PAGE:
The Cabinet has agreed for An Garda Síochána and the US Department of Homeland Security, US Immigration and Customs enforcement authorities to increase their joint efforts in combating child sexual exploitation.

Authorities on the two sides of the Atlantic are set to increase the exchange information on the international travel of convicted child sex offenders, following today's Cabinet meeting. 

Minister for Foreign Affairs, Simon Coveney, secured approval on behalf of the Department of Justice to sign a letter of intent between the US authorities and Ireland.

Approval has now been given to allow An Garda Síochána facilitate more sharing of information about the international travel of convicted child sex offenders with the US authorities.

This exchange of information forms part of a US programme entitled 'Angel Watch', established by the US Immigration and Customs Enforcement to aid the prevention of child sex tourism.

Operation Angel Watch targets individuals who have previously been convicted of sexual crimes against a child and who may pose a potential new threat by travelling overseas for the purpose of sexually abusing or exploiting minors.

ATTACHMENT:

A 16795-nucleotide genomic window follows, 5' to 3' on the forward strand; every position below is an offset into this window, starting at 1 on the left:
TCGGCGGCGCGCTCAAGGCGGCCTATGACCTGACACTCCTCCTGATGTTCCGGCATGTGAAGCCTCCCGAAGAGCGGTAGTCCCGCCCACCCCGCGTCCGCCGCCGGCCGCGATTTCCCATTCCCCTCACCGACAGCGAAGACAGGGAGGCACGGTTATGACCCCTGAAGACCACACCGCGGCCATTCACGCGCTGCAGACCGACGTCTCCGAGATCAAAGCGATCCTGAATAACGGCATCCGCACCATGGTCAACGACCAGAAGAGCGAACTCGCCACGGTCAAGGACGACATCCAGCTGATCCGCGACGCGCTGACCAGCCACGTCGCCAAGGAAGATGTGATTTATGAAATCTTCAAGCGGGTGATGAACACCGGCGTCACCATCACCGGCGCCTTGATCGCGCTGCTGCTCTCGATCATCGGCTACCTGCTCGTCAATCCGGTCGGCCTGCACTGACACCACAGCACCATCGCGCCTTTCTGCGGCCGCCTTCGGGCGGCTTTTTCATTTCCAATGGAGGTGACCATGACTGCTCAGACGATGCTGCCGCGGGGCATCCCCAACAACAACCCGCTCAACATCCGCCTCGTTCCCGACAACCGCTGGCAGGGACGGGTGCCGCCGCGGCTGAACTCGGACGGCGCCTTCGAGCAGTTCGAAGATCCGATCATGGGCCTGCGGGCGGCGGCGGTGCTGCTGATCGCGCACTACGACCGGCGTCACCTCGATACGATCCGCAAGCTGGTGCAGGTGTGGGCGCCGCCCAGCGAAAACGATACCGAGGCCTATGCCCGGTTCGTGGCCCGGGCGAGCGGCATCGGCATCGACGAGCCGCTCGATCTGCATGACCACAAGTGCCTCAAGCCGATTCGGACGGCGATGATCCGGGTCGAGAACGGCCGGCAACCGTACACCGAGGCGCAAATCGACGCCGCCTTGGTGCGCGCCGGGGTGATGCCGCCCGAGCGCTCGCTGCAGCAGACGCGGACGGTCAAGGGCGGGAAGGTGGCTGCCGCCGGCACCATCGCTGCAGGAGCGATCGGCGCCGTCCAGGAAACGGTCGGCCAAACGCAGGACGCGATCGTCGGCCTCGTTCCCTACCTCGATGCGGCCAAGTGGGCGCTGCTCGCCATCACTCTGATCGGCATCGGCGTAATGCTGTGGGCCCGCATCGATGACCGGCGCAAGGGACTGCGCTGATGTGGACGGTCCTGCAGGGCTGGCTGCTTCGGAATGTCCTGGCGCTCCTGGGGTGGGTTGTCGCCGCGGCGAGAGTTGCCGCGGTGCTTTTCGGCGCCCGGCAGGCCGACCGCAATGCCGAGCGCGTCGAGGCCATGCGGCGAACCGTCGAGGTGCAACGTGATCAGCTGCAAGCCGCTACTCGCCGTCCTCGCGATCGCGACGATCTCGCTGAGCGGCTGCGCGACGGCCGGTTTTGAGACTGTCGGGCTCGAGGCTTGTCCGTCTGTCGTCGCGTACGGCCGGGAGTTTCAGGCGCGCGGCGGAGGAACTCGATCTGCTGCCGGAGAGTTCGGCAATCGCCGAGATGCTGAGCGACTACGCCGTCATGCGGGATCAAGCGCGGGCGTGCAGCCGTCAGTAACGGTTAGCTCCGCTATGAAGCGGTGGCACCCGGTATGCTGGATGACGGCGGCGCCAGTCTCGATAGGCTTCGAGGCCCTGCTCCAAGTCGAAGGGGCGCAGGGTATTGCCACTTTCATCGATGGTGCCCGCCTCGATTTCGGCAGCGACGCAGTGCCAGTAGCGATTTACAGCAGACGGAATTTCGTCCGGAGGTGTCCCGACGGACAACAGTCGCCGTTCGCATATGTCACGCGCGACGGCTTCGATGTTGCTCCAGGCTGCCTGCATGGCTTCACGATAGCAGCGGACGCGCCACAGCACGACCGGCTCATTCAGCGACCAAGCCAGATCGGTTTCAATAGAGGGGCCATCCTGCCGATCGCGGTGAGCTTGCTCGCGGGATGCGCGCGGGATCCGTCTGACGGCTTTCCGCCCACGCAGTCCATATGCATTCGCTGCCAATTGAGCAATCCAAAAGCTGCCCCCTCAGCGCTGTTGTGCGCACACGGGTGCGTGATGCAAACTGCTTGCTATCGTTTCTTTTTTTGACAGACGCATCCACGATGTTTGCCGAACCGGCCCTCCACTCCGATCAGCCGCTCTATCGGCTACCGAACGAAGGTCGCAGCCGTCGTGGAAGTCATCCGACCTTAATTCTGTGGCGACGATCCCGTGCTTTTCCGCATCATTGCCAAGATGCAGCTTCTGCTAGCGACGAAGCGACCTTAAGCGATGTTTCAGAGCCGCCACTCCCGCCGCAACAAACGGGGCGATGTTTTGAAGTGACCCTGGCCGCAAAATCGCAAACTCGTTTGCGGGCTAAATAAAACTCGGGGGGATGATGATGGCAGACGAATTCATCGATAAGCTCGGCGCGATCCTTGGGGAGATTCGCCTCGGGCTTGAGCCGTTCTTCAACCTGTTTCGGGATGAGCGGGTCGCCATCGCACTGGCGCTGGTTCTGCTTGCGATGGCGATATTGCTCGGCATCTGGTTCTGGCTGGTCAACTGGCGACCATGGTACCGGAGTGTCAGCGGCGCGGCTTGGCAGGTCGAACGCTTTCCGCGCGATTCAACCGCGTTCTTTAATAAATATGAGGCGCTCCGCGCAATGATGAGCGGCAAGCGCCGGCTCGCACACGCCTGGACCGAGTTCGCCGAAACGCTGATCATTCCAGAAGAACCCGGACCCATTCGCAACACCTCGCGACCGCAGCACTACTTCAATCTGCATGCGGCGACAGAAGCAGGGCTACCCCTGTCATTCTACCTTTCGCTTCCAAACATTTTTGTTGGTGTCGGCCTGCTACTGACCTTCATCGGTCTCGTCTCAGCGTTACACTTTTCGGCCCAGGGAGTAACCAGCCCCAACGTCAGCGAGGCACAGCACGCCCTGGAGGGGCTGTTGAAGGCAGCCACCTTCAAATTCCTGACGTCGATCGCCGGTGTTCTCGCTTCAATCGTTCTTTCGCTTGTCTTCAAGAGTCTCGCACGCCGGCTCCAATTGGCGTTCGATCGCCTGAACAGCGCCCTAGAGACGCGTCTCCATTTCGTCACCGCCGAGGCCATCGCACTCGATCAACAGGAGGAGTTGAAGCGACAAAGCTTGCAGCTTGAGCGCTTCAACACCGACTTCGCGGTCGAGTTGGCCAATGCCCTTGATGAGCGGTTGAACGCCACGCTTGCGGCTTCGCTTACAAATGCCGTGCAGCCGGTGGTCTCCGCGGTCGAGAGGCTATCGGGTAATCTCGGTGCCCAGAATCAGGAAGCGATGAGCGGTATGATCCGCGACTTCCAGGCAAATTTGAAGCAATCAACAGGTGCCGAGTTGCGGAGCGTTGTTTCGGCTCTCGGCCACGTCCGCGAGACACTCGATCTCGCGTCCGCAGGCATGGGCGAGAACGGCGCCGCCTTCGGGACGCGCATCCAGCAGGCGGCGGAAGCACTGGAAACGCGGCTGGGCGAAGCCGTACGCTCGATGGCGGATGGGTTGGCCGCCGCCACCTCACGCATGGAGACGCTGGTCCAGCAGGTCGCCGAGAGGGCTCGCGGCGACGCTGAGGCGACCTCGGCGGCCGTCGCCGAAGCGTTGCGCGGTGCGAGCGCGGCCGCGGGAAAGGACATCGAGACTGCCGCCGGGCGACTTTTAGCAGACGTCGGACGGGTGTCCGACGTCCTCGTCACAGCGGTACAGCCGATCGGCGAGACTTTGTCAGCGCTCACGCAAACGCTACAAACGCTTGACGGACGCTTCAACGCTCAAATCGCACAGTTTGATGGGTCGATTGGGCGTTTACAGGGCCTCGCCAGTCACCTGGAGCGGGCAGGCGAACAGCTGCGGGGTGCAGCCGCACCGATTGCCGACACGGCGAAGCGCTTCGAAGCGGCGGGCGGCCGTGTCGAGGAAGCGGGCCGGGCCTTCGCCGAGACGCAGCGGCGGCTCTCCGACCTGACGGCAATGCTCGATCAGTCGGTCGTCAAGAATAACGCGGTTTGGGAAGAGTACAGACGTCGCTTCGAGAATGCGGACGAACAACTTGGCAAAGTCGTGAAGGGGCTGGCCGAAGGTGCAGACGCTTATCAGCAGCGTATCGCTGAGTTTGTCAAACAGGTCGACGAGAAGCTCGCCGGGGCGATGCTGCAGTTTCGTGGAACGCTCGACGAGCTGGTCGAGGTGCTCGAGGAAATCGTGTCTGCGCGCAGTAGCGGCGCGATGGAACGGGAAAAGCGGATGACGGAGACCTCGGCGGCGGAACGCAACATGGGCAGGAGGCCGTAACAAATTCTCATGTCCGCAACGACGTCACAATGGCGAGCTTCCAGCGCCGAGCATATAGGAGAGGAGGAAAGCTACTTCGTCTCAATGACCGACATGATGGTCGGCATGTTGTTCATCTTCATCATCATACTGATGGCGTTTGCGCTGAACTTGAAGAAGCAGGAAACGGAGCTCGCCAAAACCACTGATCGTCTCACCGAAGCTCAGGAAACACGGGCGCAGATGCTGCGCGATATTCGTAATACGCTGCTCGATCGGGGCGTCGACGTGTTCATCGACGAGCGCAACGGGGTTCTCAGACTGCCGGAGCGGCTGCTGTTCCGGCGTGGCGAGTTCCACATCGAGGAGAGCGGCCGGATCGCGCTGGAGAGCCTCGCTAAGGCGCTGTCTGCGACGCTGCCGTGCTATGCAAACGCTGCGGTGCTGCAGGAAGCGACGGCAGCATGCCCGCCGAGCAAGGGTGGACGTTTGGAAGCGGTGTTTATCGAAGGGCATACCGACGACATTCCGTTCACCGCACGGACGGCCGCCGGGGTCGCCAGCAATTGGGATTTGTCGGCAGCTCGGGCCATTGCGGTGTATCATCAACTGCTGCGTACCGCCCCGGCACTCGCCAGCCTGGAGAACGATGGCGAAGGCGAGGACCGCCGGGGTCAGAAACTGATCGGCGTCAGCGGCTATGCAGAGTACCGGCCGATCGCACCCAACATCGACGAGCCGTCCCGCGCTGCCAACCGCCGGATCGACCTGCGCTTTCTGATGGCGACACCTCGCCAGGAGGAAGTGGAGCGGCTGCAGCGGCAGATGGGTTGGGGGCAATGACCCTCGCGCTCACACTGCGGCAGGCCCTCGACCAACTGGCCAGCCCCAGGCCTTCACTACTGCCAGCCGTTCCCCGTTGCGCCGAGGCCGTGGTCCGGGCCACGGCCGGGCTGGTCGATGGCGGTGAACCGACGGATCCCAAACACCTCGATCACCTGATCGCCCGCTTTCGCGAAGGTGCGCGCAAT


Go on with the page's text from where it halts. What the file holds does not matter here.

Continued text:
The Letter of Intent approved by Cabinet today covers information exchange on travel from Ireland to the US and vice versa.

A system of collaboration between the two countries is already in place so today's decision bolsters what is already in place.

A spokeswoman for the Government said: "Today's decision "demonstrates our commitment to co-operation between the US and Ireland in the provision of relevant and timely information in both directions on the international travel of convicted child sex offenders."

The United State has made similar approaches to other EU member states and the UK and Slovakia have already signed such letters.